In fact, whether we are talking about books or journals, academic publishers present us with really major problems. There are not many of them, and they are not customer-focused. It is time to leave all that behind us. The academy should develop and manage online journals where academics can place their work and where this will be appropriately peer-reviewed. It is time to break away from a publishing sector that has some of the most restrictive practices of the modern business world. It is time to open up publishing opportunities for academics and to make it easy for others to access what has been published.

The academic gold standard

April 22, 2009

If you are an academic and you’ve made your way up the promotional ladder – let’s say you are a full professor – then you will have been a prolific publisher of books, monographs and refereed journal articles. And if I don’t immediately know about you, there are now various databases where I can look you up and find out what you’ve published – this is a good example. And if I need to make a judgement as to how good you are as an academic, then the information I find there will help me to make it.

As has been mentioned before in this blog, that raises a few questions about whether and how we value excellence in teaching; but let us leave that aside for now. My concern here is something different: that there may be an increasingly significant conflict between this basis of advancing someone’s academic career on the one hand, and the interests of the university on the other. It has been clear for some time that in those areas of research where the registration of intellectual property (chiefly patents) may be vital in order to protect the research and ensure that when it subsequently is exploited commercially the university gets a share of the revenues. If you publish – either before the patent is registered or in some cases at all – the commercial value of the discovery may be lost to the university for good. And just in case you are tempted to answer that all this is OK, because university research should be accessible to all, then think again: the consequence of not registering the patent is typically not that everyone can use the discovery, but rather that someone external to the university will exploit it and then register the patent themselves, thereby excluding the wider community and indeed ensuring that the financial benefits are kept in private hands. Innovation offices in universities have for some time had to struggle with these contradictions.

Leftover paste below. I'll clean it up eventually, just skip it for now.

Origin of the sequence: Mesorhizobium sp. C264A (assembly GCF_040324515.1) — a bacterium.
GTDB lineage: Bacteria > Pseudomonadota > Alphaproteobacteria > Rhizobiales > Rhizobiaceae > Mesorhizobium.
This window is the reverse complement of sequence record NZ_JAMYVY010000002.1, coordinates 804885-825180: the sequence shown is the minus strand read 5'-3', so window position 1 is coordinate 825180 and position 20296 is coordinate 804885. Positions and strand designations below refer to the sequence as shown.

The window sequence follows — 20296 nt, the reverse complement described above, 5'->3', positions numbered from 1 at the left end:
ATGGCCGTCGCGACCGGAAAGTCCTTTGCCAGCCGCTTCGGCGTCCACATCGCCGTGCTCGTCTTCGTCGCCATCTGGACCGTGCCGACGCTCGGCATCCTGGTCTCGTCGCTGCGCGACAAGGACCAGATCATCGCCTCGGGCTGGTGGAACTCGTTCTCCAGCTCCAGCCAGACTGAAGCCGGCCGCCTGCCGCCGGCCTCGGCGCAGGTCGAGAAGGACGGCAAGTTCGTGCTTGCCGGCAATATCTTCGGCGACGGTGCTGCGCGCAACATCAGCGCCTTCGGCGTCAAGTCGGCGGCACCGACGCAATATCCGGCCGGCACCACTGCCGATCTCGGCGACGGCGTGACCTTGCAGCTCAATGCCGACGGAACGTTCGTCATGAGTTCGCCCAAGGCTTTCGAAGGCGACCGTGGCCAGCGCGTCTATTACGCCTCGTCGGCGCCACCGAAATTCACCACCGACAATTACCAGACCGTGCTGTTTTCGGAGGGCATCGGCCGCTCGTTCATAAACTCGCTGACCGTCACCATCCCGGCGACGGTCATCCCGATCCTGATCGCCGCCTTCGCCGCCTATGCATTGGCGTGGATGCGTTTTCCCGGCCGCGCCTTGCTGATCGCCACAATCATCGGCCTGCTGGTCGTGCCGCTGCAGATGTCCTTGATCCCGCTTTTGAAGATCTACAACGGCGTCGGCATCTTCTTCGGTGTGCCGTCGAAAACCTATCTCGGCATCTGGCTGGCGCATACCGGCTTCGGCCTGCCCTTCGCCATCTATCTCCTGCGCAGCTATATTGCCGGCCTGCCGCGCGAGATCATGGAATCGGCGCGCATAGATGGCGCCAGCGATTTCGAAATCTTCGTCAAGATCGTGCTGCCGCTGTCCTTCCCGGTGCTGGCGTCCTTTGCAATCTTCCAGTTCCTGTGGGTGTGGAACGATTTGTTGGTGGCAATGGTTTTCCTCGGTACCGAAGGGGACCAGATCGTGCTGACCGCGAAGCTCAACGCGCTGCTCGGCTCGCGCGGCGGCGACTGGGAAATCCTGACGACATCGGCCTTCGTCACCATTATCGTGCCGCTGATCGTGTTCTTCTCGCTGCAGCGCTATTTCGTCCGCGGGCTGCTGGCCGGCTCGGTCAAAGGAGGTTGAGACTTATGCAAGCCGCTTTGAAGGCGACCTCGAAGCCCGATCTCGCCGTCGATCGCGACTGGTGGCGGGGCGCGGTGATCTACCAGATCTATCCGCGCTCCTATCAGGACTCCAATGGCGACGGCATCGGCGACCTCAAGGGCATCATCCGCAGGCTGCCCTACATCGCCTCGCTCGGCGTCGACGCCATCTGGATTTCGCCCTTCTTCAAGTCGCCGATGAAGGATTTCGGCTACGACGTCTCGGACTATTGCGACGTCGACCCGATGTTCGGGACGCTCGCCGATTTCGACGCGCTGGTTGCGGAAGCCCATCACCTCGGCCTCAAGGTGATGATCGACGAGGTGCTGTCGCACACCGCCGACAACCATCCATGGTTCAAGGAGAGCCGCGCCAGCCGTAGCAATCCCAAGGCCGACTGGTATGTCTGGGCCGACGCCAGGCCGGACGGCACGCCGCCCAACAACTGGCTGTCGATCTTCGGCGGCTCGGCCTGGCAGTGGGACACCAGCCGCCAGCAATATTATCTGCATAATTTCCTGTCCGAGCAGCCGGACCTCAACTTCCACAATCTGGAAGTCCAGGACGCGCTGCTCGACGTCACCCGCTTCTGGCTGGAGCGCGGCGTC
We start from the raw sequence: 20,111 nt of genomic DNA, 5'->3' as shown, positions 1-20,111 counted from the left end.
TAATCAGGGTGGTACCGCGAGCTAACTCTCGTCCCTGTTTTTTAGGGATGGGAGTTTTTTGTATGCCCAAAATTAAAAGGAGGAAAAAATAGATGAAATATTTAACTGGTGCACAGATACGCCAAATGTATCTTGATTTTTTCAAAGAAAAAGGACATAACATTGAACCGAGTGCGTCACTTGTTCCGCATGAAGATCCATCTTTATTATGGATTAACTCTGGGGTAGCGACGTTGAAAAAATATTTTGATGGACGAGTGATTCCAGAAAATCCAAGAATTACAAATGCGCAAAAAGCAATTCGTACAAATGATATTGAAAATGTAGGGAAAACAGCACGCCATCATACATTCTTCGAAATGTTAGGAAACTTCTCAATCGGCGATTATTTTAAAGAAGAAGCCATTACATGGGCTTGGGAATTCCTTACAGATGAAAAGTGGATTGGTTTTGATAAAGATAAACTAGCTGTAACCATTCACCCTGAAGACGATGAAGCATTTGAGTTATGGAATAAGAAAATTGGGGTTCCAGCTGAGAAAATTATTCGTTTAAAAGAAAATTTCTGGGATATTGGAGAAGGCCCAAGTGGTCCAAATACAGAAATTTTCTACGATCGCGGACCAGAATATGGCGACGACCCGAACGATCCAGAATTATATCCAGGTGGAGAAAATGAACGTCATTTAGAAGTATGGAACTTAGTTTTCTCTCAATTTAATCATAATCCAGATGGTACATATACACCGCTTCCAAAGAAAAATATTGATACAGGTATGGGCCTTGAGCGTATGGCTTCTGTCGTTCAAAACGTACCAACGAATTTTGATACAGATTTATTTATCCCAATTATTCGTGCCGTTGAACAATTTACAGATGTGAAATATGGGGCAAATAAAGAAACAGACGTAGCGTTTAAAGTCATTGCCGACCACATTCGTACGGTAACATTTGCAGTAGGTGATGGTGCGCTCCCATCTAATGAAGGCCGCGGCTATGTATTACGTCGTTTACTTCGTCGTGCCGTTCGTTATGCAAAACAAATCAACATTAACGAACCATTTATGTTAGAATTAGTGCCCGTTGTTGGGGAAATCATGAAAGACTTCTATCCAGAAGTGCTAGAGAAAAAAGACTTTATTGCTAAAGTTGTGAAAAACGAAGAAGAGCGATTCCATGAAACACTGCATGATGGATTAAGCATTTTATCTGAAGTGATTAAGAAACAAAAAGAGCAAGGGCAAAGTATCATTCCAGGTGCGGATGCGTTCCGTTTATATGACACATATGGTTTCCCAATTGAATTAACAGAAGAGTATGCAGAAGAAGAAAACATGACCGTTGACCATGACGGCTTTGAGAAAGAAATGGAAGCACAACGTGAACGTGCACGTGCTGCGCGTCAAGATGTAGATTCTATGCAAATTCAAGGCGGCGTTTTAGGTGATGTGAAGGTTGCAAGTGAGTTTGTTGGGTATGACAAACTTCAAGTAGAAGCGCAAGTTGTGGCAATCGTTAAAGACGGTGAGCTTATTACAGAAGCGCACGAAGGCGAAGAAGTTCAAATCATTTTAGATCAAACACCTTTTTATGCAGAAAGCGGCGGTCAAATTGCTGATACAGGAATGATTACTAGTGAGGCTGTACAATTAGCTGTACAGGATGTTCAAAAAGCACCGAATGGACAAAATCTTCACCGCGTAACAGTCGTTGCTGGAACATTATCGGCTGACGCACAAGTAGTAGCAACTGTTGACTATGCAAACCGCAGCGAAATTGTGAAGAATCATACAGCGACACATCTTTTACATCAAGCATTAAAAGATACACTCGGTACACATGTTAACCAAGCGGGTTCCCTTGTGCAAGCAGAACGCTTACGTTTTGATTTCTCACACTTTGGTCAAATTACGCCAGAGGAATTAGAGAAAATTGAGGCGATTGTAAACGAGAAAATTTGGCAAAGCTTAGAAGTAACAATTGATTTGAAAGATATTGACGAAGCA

This has been an intractable problem in large part because the academics affected, when faced with this scenario, have to weigh up the competing claims of the university (and possibly themselves) for a share of the financial benefits of the research on the one hand, and the prospect of their career advancement on the other. That is not a dilemma we should place before them.

It seems to me that the answer to this is that we must begin to tackle much more seriously the basis on which we promote academic staff, and we may have to face up to the possibility that academic publication as the sole gold standard cannot survive as the only real basis for promotion. We must of course not compromise in our desire to have intellectual excellence and proven scholarly output as the foundation for the assessment of merit; but we may need to think again about exactly where that excellence and that output should be visible. This cannot be done by one institution acting alone, as academic reputations need to be built on a globally recognised rate of exchange; we just need to start the debate on what that should be.